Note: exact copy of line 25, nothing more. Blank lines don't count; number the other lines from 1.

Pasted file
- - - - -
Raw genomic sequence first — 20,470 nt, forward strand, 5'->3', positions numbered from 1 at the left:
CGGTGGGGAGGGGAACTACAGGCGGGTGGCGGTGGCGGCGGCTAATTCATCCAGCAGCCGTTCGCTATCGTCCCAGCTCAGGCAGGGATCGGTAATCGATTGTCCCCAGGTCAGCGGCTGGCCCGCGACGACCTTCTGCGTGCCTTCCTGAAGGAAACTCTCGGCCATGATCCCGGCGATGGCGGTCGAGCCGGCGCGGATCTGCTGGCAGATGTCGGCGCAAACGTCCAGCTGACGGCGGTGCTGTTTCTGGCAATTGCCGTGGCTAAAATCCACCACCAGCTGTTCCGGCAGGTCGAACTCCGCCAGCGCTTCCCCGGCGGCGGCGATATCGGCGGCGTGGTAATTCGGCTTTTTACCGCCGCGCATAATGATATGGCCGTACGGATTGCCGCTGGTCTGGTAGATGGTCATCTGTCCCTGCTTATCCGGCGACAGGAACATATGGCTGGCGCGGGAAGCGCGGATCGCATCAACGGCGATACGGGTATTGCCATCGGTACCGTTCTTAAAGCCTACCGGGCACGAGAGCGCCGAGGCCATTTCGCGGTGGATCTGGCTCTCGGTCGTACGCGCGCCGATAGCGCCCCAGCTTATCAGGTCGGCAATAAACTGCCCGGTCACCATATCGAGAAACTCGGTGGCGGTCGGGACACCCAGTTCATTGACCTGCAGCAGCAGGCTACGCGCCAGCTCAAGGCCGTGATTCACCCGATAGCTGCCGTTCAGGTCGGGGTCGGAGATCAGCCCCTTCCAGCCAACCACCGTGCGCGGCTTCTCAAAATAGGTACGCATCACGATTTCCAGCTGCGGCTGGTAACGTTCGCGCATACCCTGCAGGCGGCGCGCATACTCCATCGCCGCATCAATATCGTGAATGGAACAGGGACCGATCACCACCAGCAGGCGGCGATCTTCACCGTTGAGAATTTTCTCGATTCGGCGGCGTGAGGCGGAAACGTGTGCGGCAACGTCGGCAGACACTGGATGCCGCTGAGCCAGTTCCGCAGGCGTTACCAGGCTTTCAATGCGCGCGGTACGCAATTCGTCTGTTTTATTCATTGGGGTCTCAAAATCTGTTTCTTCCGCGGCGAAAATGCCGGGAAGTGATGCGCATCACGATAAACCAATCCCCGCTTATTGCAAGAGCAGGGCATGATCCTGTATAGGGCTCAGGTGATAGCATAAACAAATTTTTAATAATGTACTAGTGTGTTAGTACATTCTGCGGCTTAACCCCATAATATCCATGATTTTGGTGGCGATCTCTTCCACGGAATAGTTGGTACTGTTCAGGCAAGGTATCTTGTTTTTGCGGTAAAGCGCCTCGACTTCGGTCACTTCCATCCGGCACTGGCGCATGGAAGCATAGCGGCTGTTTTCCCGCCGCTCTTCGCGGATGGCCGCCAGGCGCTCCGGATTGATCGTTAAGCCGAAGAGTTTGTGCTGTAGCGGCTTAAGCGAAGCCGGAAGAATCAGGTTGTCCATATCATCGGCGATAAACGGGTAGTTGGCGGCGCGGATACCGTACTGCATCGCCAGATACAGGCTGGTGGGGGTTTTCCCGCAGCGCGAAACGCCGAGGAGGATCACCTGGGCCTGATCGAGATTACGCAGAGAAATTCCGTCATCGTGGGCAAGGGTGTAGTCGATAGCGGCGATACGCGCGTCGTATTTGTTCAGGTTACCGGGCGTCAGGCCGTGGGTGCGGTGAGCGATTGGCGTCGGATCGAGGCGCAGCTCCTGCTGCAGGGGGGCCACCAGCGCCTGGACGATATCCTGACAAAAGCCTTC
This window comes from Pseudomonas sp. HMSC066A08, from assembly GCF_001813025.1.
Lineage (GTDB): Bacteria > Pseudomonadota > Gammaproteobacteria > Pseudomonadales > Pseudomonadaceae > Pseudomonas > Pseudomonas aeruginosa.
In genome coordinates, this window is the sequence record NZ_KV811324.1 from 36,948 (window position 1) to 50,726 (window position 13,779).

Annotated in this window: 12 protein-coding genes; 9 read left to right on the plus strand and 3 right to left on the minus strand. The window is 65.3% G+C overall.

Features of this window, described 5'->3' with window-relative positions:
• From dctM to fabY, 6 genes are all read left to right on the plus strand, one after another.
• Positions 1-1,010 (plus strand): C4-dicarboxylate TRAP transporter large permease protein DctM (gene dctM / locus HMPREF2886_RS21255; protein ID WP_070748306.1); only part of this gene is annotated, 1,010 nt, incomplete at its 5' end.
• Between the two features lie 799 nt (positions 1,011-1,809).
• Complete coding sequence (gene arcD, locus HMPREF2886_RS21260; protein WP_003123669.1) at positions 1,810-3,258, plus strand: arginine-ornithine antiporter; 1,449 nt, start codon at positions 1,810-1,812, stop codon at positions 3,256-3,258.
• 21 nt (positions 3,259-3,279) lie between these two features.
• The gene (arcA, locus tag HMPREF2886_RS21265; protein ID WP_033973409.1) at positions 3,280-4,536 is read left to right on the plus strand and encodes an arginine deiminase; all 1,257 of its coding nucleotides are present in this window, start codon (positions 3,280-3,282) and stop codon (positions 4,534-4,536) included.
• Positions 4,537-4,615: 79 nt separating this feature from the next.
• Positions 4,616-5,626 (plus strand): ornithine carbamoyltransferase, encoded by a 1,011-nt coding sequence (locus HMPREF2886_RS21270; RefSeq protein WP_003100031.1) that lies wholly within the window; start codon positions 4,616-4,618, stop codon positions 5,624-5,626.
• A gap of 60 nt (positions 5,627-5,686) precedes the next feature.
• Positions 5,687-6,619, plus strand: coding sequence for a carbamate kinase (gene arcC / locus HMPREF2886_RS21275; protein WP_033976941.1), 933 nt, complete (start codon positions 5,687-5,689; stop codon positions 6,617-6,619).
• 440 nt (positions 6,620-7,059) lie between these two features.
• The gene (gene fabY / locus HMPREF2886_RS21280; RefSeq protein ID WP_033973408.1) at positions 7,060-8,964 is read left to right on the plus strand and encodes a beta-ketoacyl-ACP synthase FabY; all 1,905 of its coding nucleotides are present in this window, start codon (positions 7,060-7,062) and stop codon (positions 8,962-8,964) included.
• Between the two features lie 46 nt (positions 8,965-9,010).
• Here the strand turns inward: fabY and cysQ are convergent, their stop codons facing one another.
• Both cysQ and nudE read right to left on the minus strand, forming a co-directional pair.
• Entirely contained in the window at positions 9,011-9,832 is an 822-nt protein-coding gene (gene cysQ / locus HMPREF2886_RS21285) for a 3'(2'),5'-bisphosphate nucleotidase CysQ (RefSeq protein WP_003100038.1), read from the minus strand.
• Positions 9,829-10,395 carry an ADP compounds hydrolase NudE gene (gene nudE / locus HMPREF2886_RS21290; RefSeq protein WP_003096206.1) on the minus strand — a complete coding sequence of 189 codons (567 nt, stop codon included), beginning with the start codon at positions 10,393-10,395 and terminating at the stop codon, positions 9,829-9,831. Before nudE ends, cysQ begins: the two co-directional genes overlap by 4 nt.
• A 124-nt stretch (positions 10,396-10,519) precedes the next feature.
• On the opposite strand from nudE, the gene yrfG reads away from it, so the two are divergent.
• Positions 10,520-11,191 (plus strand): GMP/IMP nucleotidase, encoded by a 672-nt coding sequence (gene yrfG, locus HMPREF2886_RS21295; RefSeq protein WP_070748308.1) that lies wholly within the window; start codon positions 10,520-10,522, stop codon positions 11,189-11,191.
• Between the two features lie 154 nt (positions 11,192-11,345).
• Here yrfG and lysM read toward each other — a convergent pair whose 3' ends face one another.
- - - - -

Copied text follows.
• A 124-nt stretch (positions 10,396-10,519) precedes the next feature.